# [Taxacom] cladistics (was: clique analysis in textbooks)

Sergio Vargas sevragorgia at gmail.com
Thu Aug 18 15:05:30 CDT 2011

```Servus,

I've noticed some interesting points, made a day ago, one day too late:

>I am not tied to any particular analysis. I've used parsimony because
it's widely accepted readily accessible and presents a straightforward
clustering procedure (with >caveats). In principle I would be happy to
use three-item analysis, although right now I do not have access to a
program to do that.

I'm not sure one could/should call Maximum Parsimony (MP), or Maximum
Likelihood (ML) and derivatives, clustering procedures. There are many
fundamental differences between a clustering algorithm and what
tree-search algorithms do. I would accept Neighbour Joining (NJ) to be
called a clustering algorithm because this method actually produces a
cluster based on a (overall) similarity index calculated for pairs of
taxa. MP and ML do not work this way. In a NJ analysis the tree space is
never searched because the leaves of the tree are clustered together
using the NJ criterion whereas in a MP or ML analysis the algorithm
actively searches the tree space to find the best tree (best not equal
to the true tree). This means that each new tree is evaluated to check
whether it is a new best hit. The leaves of the tree are never clustered
together, using a pair-wise measure of similarity NJ-style, during the
analysis. In this respect MP and ML are not clustering techniques even
though they produce a cluster-like graph as output.

>Don't understand what is meant about how the retained data set will
mechanically change without biological reasons with respect to larger or
narrower ingroup.

say you want to evaluate the relationships of the following taxa,
((Chimp,Human,Gorilla,Orang),Monkeys=Outgroup).

What Pierre is pointing out is that if you constraint your data matrix
in a way that only characters that appear to be "shared derived" in the
ingroup are used for the analysis, the data matrix (lets call it A) you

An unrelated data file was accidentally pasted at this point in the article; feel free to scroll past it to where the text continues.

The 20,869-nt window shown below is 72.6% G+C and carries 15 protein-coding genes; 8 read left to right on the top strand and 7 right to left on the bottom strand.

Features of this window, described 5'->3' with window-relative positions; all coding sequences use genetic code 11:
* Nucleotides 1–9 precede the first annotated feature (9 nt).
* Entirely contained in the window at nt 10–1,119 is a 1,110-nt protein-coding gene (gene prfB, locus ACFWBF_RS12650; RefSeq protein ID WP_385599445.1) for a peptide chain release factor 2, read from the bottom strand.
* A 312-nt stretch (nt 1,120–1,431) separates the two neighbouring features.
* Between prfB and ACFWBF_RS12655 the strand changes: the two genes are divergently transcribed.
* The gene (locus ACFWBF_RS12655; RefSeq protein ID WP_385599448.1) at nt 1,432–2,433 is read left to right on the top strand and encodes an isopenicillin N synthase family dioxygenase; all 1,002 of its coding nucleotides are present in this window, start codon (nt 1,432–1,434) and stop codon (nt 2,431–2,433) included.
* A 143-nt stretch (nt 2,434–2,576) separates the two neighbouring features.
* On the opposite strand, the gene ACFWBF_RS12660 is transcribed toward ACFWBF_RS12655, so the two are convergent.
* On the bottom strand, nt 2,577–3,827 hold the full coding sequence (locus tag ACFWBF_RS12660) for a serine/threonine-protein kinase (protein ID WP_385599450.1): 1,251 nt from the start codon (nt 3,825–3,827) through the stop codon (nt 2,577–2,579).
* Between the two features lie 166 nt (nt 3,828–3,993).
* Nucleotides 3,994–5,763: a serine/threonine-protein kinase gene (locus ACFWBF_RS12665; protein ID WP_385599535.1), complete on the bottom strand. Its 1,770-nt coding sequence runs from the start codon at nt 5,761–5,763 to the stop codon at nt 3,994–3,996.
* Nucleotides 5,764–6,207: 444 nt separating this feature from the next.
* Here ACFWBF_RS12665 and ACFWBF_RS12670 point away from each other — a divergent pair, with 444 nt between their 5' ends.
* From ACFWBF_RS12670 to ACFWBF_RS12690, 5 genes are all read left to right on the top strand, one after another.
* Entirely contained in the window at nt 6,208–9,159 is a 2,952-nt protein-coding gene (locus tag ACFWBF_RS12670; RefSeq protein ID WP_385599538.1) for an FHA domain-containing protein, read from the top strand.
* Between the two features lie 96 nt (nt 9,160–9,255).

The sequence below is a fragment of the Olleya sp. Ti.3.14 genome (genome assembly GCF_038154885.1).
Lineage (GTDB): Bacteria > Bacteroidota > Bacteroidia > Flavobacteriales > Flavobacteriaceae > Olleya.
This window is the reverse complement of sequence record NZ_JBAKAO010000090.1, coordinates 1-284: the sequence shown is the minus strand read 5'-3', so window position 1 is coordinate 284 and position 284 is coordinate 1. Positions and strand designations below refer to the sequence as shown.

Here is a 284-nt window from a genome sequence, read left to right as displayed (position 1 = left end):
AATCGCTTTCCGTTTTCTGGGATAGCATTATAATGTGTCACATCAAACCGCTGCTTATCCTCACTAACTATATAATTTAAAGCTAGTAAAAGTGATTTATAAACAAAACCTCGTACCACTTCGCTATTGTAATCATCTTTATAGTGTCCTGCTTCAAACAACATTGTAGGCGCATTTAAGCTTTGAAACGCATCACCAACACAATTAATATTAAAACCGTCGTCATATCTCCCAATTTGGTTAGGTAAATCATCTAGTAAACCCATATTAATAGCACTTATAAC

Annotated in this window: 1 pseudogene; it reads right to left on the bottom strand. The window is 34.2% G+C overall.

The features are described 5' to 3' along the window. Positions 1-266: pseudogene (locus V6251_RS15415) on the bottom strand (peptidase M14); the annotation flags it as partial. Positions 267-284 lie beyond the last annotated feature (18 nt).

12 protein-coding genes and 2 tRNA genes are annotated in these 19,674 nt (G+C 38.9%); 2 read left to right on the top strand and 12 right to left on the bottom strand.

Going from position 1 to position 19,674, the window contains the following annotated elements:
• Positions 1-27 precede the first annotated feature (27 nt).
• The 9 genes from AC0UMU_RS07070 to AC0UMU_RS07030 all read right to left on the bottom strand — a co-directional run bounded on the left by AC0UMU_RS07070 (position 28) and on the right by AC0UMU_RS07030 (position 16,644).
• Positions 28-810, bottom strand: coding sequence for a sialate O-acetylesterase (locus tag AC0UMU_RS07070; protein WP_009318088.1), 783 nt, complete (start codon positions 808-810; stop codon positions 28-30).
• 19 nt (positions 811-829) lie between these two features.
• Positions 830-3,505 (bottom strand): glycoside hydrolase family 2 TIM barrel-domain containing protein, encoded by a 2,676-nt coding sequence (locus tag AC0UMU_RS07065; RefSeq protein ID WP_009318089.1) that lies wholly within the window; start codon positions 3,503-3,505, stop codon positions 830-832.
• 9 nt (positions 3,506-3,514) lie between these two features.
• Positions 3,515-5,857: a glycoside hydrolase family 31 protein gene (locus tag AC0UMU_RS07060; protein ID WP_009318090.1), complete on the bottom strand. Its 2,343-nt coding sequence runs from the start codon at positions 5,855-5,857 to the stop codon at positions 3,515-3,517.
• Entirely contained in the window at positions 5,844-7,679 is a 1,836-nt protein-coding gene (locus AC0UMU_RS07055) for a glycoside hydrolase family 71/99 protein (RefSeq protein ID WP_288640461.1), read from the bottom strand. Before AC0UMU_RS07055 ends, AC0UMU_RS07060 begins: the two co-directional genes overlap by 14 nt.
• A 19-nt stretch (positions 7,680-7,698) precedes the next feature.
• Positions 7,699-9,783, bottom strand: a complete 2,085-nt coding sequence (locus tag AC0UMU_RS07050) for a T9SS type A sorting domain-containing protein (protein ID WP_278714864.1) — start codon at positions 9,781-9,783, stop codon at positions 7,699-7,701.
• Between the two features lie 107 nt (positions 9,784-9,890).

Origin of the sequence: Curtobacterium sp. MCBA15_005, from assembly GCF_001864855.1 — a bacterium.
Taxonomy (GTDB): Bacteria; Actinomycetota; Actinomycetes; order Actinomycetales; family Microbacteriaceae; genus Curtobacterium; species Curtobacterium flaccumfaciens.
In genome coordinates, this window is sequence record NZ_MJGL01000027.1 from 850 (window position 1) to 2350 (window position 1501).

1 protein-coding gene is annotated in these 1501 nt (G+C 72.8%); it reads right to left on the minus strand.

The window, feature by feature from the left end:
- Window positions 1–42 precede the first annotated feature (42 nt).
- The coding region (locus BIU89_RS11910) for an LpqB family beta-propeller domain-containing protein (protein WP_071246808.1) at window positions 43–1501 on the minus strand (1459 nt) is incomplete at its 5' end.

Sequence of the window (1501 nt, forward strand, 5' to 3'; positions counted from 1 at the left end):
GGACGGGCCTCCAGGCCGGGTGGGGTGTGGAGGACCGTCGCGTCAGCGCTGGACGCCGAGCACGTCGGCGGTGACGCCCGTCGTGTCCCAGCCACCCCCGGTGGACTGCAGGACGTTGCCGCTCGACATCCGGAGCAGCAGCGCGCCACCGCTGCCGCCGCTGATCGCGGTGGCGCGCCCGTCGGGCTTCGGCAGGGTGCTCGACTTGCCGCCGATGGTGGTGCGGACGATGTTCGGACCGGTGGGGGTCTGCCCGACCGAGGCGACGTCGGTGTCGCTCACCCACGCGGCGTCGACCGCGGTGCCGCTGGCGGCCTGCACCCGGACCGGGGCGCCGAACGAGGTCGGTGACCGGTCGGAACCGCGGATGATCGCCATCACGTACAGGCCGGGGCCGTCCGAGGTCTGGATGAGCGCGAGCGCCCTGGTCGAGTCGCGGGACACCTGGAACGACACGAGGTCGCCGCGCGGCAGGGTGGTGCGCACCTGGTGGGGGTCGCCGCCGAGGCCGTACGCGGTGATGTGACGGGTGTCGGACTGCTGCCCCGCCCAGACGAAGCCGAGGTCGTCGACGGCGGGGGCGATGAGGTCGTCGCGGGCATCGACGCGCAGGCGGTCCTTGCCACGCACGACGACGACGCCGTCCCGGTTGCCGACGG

end up using is (necessarily) a proper subset of a bigger matrix (lets
call it B) composed by the characters matching your pre-selection
criterion + the character not matching it. After the analysis of matrix
A you find ((((Orang,Human),Gorilla),Chimp),Outgroup) as the MP tree, so
far so good.

But say you now want to evaluate the relationships of
((Chimp,Human,Gorilla,Orang,Monkeys),Whatever_appropriate_taxa=Outgroup). It
is very likely that applying the same pre-selection method, viz. only
shared derived characters in the ingroup will be included, you will end
up having a matrix (say C) that is either very similar to B or is B
itself, but either way must include A too because the way you pre-select
your characters. After the analysis, you find that the new MP topology
is (((((Chimp,Human),Gorilla),Orang),Monkeys),Outgroup). This happens
simply because of your pre-selection criterion, has no biological basis,
and would not have happened if you had included all characters from the
very beginning. I would add is sufficient to reject the pre-selection
criterion ad portas and refute the results obtained using it as
logically inconsistent.

>Where this is done to include all characters, whether or not they are
restricted to the ingroup, to my mind results in an analysis of overall

I think the use of "overall similarity" here is misleading because it
sound as if MP and NJ are exactly the same, and they are not (see also
above). The overall similarity John Grehan is referring to, seems to be
NJ-like, that is: character vectors are compared pair-wise without
reference to other character vector during this comparison, and the more
similar taxa are grouped together. MP analysis does not work this way.
In a MP analysis the total cost of a transformation series is
effectively determined by the entire set of characters with the larger
set of congruent characters dominating the analysis (and topology), and
setting a higher total cost for non-congruent transformation series. The
analysis of all characters is only the analysis of overall similarity if
one uses a method that does this, as I have said before in this thread,
the method of analysis can be phenetic not the character matrix. The
character optimizations resulting from the analysis of a non-preselected
character matrix using MP are "cladistic derivation" not overall similarity.

cheers

sergio

--
Sergio Vargas R., M.Sc.
Dept. of Earth&  Environmental Sciences
Palaeontology&  Geobiology
Ludwig-Maximilians-Universität München
Richard-Wagner-Str. 10
80333 München
Germany
tel. +49 89 2180 17929
s.vargas at lrz.uni-muenchen.de
sevra at marinemolecularevolution.org

check my webpage:
http://www.marinemolecularevolution.org

check my research ID:
http://www.researcherid.com/rid/A-5678-2011

```